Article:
Optional reading scaffolds, including professionally recorded audio, provide a huge advantage to struggling readers, making the entire reading experience less threatening and more enjoyable for them, according to Ms. Sanchez. The availability of thousands of books and the option for readers to choose from a variety of topics and genres were important considerations in the initial decision to bring myON into MCISD. So, too, was the availability of titles in both English and Spanish for this dual-language district.
Authentic, authoritative daily news articles written specifically for students in grades K–8 are also available in English and Spanish on the myON platform. Every article is reviewed by a child psychologist for age appropriateness. “It is comforting to know that students are made aware of current events in a very developmentally appropriate way,” Ms. Sanchez says. “They can be in tune with what’s going on, but we’re not scaring them.”
Mission CISD Reads also provides free access to myON books and news articles through special shared accounts for community members of any age, whether they are learning to read or just looking for a good book. Families are encouraged to begin reading with their children at birth, to help them develop early literacy habits and a solid foundation for lifelong learning. In all, community members have read an additional 79,657 digital books over the past year.
The MCISD team works year-round to ensure that students and families are supported, and pay close attention to the summer months when the summer slide can rob students of gains they made the previous school year.
Each May, more than 7,000 students are bussed to the Tom Landry Hall of Fame Stadium in Mission CISD for a themed reading pep rally that helps build community awareness and kicks off summer reading. Families and community stakeholders also participate in the lively, student-centered event that helps bring books to life through activities like choral reading and dressing up as favorite book characters. Featured speakers include local community leaders and dignitaries who share the importance of reading and how it contributes to their success.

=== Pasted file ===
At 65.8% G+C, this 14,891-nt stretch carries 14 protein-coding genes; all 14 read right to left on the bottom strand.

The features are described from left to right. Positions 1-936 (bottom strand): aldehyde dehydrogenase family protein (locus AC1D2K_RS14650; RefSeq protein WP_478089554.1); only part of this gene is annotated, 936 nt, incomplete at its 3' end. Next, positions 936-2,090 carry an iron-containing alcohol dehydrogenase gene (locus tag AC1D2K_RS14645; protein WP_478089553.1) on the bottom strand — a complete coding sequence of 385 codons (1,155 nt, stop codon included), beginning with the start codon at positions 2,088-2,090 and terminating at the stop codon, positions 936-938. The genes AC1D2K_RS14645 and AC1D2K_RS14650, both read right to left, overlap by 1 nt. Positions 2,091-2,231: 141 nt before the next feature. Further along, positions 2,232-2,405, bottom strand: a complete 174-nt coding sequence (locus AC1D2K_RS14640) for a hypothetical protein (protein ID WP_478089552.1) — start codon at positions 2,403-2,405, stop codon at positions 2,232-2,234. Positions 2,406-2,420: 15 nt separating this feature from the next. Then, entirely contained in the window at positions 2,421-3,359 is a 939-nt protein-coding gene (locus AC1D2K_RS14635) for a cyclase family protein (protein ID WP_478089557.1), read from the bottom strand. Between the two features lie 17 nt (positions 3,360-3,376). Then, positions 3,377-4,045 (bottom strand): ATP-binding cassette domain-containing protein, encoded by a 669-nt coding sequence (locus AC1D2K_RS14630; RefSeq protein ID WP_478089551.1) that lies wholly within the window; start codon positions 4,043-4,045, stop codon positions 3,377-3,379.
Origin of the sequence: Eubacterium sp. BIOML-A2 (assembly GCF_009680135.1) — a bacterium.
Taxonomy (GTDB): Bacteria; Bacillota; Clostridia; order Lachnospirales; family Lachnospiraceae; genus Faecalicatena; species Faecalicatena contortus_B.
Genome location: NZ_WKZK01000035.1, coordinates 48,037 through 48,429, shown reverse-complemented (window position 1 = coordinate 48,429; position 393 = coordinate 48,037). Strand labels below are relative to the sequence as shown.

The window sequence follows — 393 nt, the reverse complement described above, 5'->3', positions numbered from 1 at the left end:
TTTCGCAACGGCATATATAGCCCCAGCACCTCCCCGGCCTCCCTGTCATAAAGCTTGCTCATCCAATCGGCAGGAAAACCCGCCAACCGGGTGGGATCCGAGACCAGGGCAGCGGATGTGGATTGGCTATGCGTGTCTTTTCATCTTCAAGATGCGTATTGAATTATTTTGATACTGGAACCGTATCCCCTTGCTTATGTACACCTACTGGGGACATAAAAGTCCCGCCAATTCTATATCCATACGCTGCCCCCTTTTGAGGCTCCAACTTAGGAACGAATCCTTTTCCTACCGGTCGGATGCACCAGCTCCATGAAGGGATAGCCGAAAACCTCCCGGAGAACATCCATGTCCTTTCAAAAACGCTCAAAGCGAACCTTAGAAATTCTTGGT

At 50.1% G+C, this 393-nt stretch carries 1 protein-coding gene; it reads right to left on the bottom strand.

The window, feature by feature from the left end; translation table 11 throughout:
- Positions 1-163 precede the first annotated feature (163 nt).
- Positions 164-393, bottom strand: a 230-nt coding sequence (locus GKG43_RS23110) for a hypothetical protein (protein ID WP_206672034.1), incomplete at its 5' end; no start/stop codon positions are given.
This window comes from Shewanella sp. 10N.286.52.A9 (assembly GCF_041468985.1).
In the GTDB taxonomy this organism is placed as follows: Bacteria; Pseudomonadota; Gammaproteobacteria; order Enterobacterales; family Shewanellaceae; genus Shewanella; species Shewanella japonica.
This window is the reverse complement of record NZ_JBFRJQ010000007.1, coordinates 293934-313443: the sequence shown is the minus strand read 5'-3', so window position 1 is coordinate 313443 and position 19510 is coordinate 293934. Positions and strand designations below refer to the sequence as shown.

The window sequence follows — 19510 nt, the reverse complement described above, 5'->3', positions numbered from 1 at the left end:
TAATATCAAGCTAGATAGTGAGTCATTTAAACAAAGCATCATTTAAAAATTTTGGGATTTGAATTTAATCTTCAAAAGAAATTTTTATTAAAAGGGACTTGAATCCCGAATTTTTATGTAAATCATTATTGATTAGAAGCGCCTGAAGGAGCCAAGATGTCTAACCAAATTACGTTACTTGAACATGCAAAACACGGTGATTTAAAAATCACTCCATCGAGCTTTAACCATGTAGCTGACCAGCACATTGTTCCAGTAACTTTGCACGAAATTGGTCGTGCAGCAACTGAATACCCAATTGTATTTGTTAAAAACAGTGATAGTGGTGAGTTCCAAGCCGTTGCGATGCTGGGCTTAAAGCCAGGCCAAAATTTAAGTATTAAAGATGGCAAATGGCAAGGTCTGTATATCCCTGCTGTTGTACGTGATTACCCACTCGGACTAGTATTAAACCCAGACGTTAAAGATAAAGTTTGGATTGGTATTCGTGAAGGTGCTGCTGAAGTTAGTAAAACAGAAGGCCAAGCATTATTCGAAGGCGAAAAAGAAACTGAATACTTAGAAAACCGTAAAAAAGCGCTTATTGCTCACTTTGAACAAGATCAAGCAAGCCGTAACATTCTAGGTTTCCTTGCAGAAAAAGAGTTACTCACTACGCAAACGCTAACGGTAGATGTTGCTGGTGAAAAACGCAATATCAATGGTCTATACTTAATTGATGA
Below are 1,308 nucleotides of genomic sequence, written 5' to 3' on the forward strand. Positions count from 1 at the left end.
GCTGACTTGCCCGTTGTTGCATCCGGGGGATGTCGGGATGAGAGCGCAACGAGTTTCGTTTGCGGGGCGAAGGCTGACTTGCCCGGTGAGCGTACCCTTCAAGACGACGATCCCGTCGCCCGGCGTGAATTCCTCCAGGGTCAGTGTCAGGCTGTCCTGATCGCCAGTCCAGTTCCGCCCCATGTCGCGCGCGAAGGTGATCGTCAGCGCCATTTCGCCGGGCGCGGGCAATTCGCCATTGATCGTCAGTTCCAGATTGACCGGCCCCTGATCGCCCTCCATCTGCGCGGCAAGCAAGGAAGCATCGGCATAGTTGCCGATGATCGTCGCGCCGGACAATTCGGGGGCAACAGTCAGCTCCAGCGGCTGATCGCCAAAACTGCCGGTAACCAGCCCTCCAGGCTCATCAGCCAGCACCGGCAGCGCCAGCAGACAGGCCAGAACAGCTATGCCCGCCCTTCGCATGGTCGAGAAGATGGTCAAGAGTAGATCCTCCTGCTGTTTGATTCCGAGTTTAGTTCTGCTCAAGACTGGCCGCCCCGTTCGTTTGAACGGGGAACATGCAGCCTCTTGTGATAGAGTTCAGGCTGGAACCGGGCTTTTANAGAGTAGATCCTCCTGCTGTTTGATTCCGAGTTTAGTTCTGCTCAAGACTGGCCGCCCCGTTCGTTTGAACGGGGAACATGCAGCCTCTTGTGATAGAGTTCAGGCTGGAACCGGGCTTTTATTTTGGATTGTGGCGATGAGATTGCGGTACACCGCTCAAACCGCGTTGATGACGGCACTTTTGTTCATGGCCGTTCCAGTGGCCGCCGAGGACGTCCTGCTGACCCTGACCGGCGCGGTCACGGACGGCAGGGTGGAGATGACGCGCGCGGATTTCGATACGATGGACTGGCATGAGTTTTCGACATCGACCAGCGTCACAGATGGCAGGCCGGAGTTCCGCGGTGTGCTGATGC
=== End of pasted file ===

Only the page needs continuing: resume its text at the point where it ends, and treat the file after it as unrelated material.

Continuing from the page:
The district also provides incentives throughout the year to keep students engaged. Top readers are often awarded Kindle Fire devices. Principals and district leaders use a telephone program called SchoolMessenger to record and send regular messages to students and families reminding them to keep reading when they are out of school. Campus-based parent liaisons ensure that families are involved with the district’s myON learning community.
“We strongly focus on the importance of reading at home, at school, during lunch, whenever possible,” Ms. Pena adds. “We encourage our students to read for recreation, for enjoyment, and for a lifetime.”
Curious about myON Reader or myON News, powered by News-O-Matic? Click the button below to learn more about the power of a single literacy growth solution.
Literacy is an inclusive, community imperative that extends well beyond the schools and campuses of Mission Consolidated Independent School District (MCISD), located in western Hidalgo County, Texas, just across the Rio Grande River from Mexico. MCISD serves close to 16,000 students in pre-K–12. Of these students, 99 percent are Hispanic, 32 percent are English Language Learners, 83 percent are economically disadvantaged, and close to 62 percent are considered at-risk.